Baltimore Orioles

Trey Mancini homers on anniversary of Mo Gaba’s death as Orioles erase 5-run deficit to walk off Marlins, 8-7: ‘I definitely felt him with me’

Wearing a black-and-white Orioles jersey with “MO” stitched on the back, Sonsy Gaba stood near the Camden Yards mound, fighting back tears as the video tribute to her son played on the scoreboard. She fanned her face as the Oriole Bird wrapped an arm around her. Trey Mancini waited at home plate, understandably the recipient of Gaba’s ceremonial first pitch Wednesday, the one-year anniversary of Mo’s death.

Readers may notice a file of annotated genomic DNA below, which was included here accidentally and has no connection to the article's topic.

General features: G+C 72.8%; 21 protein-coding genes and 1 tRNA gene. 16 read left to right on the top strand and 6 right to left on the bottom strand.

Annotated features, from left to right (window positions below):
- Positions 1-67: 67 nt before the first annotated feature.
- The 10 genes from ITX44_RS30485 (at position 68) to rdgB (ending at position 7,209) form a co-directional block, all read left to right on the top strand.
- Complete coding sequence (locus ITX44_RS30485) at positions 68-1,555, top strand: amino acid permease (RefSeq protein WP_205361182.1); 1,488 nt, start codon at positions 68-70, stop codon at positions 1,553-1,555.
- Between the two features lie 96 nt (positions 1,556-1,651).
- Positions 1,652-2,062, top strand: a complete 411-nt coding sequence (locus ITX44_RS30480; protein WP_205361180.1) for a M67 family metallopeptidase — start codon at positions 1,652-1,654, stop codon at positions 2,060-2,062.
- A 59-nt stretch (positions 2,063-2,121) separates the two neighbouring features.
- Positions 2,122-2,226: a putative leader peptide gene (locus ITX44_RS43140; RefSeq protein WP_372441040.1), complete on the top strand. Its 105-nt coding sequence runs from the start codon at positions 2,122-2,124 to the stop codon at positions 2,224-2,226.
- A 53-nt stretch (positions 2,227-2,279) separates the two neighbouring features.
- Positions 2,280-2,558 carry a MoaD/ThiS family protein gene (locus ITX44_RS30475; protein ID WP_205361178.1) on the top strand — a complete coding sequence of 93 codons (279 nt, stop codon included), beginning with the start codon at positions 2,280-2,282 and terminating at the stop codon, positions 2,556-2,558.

Mo, an Orioles and Ravens superfan who spent most of his 14 ½ years battling cancer, was inducted into the team’s Hall of Fame the same day he died, honored as the recipient of the Wild Bill Hagy Award. During Mancini’s time in Baltimore, he and Mo grew close. Mancini slumped through 2018′s first half, then spent the All-Star break with Mo, an experience that offered perspective about his on-field struggles. After earning Most Valuable Oriole honors the next year, he hosted the Purple Tailgate to support Mo that offseason.


When Mancini received his own diagnosis of stage 3 colon cancer in March 2020, he thought about how Mo always handled his battle: with radiant positivity and a desire to make each day a win.

“I thought about Mo a lot all day,” Mancini said Wednesday. “I can’t believe it’s been a year since we lost him, just with his energy and his happiness and the happiness that he brought to others. It doesn’t seem like it’s been that long. I miss him every day.”